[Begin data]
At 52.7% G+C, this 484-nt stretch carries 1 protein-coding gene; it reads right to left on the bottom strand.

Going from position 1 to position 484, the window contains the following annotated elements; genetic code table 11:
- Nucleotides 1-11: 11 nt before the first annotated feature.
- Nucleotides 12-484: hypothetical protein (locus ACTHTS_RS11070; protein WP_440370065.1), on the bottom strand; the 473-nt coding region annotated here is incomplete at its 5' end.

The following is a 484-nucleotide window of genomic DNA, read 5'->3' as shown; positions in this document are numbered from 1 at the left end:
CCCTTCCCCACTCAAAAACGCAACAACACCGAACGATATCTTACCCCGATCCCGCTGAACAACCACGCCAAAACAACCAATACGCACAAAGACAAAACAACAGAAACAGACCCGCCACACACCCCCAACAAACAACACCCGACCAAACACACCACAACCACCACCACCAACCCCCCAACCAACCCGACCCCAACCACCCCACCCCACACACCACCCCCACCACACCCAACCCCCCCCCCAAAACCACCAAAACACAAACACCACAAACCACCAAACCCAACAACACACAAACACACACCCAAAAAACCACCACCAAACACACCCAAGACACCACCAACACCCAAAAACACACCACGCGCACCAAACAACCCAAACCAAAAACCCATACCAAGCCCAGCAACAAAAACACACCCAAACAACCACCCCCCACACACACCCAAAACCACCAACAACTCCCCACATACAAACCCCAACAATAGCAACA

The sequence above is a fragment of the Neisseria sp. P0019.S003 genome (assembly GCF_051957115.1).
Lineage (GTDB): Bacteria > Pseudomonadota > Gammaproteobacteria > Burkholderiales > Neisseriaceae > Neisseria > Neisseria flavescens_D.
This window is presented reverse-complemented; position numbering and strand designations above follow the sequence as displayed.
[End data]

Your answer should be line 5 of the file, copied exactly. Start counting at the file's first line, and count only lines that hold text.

The following is a 484-nucleotide window of genomic DNA, read 5'->3' as shown; positions in this document are numbered from 1 at the left end: